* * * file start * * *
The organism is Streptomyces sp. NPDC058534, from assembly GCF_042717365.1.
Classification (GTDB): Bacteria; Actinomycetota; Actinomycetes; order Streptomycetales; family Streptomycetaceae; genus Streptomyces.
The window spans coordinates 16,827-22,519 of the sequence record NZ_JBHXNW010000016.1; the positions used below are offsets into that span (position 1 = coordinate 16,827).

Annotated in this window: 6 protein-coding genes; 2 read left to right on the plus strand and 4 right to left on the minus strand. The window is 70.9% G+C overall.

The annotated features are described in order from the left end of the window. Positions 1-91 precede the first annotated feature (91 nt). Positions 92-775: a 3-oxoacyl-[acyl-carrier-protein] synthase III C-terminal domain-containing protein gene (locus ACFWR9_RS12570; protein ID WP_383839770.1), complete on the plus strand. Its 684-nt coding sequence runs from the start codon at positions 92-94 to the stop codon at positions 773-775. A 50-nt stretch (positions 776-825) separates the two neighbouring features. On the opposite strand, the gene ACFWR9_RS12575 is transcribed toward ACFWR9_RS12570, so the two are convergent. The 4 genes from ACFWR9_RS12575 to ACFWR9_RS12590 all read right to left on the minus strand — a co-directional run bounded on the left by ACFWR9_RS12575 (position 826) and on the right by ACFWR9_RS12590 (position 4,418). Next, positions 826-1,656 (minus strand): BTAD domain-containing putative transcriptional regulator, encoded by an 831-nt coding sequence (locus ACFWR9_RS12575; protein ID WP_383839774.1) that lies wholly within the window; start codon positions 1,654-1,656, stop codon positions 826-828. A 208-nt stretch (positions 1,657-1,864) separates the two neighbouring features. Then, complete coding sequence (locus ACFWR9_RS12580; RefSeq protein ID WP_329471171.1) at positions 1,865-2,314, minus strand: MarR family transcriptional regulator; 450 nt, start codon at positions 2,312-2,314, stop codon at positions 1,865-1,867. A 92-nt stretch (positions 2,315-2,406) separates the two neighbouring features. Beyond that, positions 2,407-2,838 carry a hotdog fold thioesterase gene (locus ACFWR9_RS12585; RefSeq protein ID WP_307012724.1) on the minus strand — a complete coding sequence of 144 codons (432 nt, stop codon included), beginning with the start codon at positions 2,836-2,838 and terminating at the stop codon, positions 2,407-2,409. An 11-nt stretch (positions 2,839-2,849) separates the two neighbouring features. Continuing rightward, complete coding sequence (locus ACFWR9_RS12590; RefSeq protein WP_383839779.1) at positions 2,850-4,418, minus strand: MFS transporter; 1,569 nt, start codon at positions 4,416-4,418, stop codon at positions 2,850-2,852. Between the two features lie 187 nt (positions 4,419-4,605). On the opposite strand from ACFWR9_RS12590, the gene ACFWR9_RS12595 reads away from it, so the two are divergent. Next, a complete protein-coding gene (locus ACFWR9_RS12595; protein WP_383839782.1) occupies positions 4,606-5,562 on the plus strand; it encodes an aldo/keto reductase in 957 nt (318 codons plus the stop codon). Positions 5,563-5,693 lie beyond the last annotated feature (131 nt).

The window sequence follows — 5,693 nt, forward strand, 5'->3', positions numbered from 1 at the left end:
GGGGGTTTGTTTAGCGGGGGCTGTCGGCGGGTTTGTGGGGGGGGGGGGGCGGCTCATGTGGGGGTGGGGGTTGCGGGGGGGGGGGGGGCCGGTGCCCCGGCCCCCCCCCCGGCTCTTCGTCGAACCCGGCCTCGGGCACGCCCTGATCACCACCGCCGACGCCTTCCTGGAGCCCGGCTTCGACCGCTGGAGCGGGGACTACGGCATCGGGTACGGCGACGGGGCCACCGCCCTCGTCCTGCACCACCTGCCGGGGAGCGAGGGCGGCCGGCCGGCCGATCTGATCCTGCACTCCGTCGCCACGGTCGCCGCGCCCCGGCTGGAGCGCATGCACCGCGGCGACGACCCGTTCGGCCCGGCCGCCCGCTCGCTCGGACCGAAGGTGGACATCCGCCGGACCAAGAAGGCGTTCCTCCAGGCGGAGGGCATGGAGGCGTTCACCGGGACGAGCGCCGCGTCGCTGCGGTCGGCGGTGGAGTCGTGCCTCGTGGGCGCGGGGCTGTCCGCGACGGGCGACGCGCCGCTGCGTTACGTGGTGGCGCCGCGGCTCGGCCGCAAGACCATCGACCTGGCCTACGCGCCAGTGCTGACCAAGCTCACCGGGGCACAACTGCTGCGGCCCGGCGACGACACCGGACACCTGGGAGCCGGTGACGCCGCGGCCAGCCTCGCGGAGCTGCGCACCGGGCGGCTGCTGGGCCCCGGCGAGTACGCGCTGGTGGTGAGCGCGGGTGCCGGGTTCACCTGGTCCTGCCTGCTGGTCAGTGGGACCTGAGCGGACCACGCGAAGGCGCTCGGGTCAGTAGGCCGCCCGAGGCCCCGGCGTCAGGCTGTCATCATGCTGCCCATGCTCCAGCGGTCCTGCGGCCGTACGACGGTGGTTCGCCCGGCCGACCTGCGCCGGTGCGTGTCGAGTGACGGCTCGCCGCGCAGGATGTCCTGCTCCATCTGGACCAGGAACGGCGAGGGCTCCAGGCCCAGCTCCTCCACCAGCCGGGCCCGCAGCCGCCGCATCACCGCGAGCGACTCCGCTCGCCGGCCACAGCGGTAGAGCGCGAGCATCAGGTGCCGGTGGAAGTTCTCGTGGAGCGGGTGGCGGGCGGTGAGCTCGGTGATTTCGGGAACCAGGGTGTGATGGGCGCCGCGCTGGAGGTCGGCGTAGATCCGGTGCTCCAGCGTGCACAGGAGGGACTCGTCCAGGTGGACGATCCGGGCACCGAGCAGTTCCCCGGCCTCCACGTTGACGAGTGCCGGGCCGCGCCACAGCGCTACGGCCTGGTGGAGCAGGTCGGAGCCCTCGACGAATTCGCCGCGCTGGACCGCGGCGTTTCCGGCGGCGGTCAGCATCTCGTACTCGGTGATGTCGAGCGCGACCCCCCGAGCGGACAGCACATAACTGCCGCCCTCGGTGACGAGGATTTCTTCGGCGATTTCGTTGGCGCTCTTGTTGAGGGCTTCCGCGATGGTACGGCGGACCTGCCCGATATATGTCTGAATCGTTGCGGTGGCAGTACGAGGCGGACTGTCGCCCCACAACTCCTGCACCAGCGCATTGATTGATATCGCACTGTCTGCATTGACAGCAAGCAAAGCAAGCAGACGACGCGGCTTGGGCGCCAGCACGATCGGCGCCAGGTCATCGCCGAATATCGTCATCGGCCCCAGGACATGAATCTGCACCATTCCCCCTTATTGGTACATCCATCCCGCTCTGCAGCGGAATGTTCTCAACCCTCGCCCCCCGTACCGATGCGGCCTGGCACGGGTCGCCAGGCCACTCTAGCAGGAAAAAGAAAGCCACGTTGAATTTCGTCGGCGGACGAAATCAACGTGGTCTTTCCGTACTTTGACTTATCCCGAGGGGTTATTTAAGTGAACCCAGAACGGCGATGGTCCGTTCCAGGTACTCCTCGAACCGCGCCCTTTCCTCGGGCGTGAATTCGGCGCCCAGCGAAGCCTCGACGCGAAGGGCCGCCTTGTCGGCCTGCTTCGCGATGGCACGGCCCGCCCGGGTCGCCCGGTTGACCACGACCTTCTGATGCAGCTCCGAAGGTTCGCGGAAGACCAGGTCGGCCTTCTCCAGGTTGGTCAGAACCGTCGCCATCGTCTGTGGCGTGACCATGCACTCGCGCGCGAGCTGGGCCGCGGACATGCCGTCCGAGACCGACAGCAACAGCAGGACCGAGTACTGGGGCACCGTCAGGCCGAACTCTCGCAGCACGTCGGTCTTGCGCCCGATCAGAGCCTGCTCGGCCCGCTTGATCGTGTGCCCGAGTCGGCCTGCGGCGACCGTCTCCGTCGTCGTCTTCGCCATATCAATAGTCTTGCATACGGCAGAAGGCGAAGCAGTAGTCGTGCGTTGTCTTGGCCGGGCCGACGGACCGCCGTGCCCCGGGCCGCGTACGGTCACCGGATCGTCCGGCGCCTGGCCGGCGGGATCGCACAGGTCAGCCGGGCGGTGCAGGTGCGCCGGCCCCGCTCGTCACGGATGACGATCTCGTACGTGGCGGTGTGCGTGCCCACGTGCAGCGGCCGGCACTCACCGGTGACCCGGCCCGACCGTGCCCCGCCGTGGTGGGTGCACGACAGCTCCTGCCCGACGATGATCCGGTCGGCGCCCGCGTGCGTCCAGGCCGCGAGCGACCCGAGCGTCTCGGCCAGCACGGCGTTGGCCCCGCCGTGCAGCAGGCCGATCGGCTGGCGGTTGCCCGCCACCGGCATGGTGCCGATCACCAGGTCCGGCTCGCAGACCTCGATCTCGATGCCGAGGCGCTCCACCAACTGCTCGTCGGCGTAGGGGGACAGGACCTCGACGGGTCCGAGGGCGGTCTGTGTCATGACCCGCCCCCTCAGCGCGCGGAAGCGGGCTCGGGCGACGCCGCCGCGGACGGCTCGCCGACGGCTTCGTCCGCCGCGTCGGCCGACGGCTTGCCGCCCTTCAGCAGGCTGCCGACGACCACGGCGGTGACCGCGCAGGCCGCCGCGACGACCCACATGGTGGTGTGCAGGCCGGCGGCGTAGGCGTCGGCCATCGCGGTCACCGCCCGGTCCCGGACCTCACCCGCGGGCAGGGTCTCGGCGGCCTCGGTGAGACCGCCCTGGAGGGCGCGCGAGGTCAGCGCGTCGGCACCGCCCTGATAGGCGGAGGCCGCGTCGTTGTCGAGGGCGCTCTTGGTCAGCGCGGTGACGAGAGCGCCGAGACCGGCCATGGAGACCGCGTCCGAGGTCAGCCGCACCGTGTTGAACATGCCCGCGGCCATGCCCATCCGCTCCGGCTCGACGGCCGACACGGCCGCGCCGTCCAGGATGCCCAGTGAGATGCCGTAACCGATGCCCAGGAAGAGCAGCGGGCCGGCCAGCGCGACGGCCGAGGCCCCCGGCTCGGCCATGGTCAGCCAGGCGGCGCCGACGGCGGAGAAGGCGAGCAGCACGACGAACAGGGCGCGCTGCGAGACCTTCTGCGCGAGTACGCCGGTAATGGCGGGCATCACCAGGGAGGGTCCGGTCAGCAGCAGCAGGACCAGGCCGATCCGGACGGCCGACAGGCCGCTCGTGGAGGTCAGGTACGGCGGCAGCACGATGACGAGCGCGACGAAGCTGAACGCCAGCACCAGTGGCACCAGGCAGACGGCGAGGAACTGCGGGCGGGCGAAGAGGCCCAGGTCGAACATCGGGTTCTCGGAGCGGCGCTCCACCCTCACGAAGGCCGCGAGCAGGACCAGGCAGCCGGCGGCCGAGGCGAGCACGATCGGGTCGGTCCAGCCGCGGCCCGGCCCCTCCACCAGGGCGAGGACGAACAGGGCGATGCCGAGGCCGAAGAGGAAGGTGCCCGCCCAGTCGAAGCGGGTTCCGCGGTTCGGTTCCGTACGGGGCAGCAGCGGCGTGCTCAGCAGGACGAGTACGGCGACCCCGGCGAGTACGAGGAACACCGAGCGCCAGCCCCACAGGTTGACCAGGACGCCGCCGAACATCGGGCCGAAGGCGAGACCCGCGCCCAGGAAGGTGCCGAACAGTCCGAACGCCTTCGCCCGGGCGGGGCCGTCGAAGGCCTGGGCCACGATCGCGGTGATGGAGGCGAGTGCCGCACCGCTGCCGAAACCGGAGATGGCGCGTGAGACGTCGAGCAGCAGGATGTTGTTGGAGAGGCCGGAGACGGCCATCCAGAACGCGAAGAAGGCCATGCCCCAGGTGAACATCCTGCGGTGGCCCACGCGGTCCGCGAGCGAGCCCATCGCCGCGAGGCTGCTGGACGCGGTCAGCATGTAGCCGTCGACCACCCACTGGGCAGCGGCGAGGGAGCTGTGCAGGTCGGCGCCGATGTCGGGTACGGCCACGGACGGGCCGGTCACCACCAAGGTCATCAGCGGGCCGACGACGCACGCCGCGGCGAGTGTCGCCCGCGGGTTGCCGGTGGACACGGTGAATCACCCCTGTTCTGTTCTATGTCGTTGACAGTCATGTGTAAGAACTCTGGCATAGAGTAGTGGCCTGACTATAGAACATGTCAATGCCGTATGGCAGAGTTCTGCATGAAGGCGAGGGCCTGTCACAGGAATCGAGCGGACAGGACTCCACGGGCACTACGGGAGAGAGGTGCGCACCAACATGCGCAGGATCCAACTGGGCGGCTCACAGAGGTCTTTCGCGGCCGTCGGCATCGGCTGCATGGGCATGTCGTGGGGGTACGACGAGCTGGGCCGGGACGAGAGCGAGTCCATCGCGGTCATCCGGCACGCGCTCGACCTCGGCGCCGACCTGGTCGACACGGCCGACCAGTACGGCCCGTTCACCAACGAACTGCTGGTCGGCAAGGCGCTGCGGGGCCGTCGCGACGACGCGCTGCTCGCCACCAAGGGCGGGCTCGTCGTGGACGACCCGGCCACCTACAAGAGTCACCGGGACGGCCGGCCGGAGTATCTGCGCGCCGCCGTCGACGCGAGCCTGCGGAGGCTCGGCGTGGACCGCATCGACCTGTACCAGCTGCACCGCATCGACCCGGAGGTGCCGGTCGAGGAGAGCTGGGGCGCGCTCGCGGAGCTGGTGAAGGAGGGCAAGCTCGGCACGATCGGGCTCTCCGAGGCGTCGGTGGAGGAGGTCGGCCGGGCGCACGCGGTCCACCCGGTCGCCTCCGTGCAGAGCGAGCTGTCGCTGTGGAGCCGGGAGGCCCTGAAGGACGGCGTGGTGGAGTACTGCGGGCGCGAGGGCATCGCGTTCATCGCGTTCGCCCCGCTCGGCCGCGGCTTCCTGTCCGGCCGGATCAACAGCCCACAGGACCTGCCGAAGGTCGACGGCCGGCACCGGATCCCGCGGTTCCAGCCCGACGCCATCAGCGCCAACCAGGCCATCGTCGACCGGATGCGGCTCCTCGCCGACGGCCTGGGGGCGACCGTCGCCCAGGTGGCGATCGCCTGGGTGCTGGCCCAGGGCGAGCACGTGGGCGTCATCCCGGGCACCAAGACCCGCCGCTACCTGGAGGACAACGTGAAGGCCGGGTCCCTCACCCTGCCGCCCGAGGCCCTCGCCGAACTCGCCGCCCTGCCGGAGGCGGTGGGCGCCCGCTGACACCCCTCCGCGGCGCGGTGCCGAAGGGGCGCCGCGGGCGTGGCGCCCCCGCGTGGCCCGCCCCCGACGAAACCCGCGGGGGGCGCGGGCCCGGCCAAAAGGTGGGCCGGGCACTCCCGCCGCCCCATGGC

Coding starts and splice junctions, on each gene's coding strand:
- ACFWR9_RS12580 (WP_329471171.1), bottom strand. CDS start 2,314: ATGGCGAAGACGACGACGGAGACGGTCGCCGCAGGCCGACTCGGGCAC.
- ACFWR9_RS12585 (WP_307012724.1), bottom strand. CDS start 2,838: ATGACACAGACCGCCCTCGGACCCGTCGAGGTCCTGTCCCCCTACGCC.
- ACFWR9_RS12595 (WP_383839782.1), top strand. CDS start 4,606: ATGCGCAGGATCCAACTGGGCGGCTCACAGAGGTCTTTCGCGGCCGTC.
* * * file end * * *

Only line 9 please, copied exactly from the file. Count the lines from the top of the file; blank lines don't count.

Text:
- ACFWR9_RS12580 (WP_329471171.1), bottom strand. CDS start 2,314: ATGGCGAAGACGACGACGGAGACGGTCGCCGCAGGCCGACTCGGGCAC.